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Forth & Clyde Canal – Water Loss

The SFCA has been engaging with Scottish Canals regarding significant loss of water along stretches of the Forth & Clyde canal which, in some areas is catastrophically low.  The loss of water is due to an ongoing water supply incident which appears to be due to a potential blockage of the Monkland Pipeline which is the main source of water for the Forth & Clyde Canal.  This main water source, which provides 70% of the water supply required by the canal, is managed by a third party organisation and investigations are underway to identify and address the issue as a matter of urgency. Scottish Canals are already engaged with SEPA to identify emergency water supplies with a view to pumping water for alternative sources into the canal to mitigate the falling water levels and minimise the environmental impact and health and safety risks.  This may however taken time due to prolonged period without rainfall which has caused many of the sources which would normally be consider to already be at, or very close too, historically low levels for this time of the year.


Scottish Canals have emergency procedures for this type of event and have acted very quickly in taking all measures possible to mitigate and stem the water loss and to address the environmental impact.  They have engaged AEPM, one of Europe’s leading aquatic and environmental consultancy companies to undertake fish rescues across the Forth & Clyde Canal.  The contract covers the area from Bowling on the Clyde to the Kelpies on the River Carron on and ‘as required’ basis.  It should be stressed that not all of the canal is affected and Scottish Canals staff are monitoring fish stocks in areas of low water.  APEM, who are one of Scottish Canals framework engineering contractors have experience of conducting fish rescues and surveys on the Forth & Clyde Canal and have been engaged to cover every eventuality. They have already started their work, focussing their efforts on the worst affected areas in Glasgow and Falkirk.  Any rescued fish will be transferred under licence to the summit pound of the Forth & Clyde Canal which is unlikely to be affected by the incident.  Anglers and members of the public who spot fish in distress or stranded in dewatered stretches of the canal should report the following information by email to ‘’ so that it can be passed on the Scottish Canals or direct to APEM.  For Health and Safety reasons, under no circumstances should individuals attempt to enter the canal in order to affect fish rescues themselves.  The canal bed has large deposits of deep silt in some areas with hidden unknown objects, both of which could represent significant risk to life.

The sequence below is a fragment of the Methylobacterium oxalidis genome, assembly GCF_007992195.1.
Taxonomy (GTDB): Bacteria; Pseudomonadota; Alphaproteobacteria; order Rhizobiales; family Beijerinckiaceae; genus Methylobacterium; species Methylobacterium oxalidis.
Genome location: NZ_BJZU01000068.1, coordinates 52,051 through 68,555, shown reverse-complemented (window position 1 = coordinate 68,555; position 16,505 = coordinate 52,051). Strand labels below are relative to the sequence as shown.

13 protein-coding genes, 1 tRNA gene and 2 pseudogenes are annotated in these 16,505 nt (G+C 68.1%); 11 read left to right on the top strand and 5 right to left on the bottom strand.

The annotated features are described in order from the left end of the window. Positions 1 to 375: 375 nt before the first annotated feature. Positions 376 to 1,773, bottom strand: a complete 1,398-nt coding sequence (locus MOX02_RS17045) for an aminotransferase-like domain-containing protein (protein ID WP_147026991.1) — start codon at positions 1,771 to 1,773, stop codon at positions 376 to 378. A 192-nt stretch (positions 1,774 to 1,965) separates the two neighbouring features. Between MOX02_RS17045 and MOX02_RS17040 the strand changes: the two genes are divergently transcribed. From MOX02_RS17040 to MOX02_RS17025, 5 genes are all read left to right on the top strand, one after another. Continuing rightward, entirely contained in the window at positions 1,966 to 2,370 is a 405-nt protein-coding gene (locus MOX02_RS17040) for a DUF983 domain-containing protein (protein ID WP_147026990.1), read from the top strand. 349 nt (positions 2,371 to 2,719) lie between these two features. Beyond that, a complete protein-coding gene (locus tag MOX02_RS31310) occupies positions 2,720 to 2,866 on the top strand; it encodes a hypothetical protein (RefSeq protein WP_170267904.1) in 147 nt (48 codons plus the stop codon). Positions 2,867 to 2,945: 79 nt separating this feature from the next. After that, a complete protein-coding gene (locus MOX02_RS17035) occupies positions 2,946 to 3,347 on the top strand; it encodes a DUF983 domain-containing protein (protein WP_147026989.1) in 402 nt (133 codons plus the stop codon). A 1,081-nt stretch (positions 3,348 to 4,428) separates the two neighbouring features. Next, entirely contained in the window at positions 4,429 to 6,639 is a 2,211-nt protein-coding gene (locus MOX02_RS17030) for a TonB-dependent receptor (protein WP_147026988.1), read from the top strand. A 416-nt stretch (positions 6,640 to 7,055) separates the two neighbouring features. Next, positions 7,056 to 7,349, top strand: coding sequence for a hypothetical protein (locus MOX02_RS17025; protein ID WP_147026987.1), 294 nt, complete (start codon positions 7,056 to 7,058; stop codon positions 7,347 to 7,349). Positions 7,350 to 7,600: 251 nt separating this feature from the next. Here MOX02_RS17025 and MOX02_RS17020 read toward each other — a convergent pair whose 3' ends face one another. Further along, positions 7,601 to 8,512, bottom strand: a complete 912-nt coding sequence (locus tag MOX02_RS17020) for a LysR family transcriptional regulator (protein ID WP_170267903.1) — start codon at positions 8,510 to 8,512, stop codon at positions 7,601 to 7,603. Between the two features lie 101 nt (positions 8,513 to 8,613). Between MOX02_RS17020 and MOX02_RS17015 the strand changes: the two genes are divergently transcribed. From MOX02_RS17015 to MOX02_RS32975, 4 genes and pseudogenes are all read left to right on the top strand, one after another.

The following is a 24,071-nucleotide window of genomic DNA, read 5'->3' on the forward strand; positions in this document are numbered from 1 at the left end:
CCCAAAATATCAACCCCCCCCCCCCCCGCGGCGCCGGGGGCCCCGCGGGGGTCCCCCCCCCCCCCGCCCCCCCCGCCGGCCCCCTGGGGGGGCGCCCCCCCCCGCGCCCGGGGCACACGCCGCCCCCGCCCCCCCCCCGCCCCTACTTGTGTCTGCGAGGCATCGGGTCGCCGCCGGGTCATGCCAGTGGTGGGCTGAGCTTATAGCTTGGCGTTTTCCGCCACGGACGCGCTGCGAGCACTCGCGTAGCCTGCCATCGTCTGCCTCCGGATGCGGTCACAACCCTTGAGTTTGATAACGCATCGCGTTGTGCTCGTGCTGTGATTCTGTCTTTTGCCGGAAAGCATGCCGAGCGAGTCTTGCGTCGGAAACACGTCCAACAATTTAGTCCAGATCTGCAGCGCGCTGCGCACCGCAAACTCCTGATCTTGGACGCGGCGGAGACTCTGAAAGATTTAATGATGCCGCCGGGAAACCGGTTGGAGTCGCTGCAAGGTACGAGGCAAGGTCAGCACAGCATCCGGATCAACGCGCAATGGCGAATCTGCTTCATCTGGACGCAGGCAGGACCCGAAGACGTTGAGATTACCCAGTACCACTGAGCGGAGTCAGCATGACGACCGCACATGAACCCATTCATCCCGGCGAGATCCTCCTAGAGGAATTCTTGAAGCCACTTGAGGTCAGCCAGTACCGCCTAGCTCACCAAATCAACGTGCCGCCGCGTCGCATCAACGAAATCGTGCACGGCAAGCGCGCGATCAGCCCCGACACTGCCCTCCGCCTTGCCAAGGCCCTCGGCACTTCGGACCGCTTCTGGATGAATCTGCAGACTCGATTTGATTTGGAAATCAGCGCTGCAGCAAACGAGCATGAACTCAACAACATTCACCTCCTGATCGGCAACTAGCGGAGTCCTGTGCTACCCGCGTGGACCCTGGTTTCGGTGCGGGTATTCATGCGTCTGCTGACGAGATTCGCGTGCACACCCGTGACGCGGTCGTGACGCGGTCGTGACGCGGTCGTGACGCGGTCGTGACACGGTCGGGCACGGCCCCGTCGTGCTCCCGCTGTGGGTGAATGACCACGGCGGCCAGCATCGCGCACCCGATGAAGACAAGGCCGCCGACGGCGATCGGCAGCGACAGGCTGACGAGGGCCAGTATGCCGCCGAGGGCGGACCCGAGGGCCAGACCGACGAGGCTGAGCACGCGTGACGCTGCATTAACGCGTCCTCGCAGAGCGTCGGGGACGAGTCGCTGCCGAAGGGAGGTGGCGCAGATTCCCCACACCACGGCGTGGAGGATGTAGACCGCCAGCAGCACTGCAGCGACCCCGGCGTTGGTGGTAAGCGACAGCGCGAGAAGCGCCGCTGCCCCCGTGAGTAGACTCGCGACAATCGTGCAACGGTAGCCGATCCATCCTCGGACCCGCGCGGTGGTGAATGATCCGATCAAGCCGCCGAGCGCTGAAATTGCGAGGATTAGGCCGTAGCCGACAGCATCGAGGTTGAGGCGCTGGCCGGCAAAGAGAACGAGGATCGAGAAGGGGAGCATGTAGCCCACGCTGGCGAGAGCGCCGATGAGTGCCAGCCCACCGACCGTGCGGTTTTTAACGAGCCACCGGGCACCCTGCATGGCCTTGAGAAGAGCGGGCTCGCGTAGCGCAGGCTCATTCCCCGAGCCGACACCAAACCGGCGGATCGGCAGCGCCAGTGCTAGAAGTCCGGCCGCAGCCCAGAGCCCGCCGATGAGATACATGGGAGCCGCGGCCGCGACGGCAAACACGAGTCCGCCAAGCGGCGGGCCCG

Scottish Canals will be posting regular updates on their website and social media platforms and keep the SFCA updated.  We will share everything we know as soon as we receive details. Here is the link to the most recent Scottish Canals update on their website:


While it will understandably be well down the priority list for Scottish Canals while their staff deal with the ongoing incident, the SFCA have already asked for details of their plan for the restoration of fish stocks following resolution of the incident.   More information will again be published as soon as it is received.

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